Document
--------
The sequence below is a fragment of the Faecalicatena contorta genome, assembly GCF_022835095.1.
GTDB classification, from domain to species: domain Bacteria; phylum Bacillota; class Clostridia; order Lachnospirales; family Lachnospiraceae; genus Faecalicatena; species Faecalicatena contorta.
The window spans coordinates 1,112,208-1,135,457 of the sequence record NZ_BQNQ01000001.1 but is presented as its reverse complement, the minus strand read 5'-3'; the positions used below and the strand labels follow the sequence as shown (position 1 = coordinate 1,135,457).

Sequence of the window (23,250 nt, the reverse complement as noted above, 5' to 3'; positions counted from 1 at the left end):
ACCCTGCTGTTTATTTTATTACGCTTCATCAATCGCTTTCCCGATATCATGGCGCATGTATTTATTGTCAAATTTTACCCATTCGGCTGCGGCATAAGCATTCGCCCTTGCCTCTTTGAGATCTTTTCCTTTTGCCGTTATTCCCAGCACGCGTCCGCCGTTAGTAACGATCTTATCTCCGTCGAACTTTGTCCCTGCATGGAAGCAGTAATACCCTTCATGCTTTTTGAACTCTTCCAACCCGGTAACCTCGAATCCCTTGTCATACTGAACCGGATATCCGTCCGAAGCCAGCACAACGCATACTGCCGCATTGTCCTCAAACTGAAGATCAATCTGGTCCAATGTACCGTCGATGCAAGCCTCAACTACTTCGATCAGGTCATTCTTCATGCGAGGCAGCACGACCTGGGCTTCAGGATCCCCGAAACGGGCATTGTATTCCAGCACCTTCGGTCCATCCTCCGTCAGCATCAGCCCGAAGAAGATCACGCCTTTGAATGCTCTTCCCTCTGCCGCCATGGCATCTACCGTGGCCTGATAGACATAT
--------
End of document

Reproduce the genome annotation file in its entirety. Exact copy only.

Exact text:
The sequence below is a fragment of the Faecalicatena contorta genome, assembly GCF_022835095.1.
GTDB classification, from domain to species: domain Bacteria; phylum Bacillota; class Clostridia; order Lachnospirales; family Lachnospiraceae; genus Faecalicatena; species Faecalicatena contorta.
The window spans coordinates 1,112,208-1,135,457 of the sequence record NZ_BQNQ01000001.1 but is presented as its reverse complement, the minus strand read 5'-3'; the positions used below and the strand labels follow the sequence as shown (position 1 = coordinate 1,135,457).

Sequence of the window (23,250 nt, the reverse complement as noted above, 5' to 3'; positions counted from 1 at the left end):
ACCCTGCTGTTTATTTTATTACGCTTCATCAATCGCTTTCCCGATATCATGGCGCATGTATTTATTGTCAAATTTTACCCATTCGGCTGCGGCATAAGCATTCGCCCTTGCCTCTTTGAGATCTTTTCCTTTTGCCGTTATTCCCAGCACGCGTCCGCCGTTAGTAACGATCTTATCTCCGTCGAACTTTGTCCCTGCATGGAAGCAGTAATACCCTTCATGCTTTTTGAACTCTTCCAACCCGGTAACCTCGAATCCCTTGTCATACTGAACCGGATATCCGTCCGAAGCCAGCACAACGCATACTGCCGCATTGTCCTCAAACTGAAGATCAATCTGGTCCAATGTACCGTCGATGCAAGCCTCAACTACTTCGATCAGGTCATTCTTCATGCGAGGCAGCACGACCTGGGCTTCAGGATCCCCGAAACGGGCATTGTATTCCAGCACCTTCGGTCCATCCTCCGTCAGCATCAGCCCGAAGAAGATCACGCCTTTGAATGCTCTTCCCTCTGCCGCCATGGCATCTACCGTGGCCTGATAGACATAT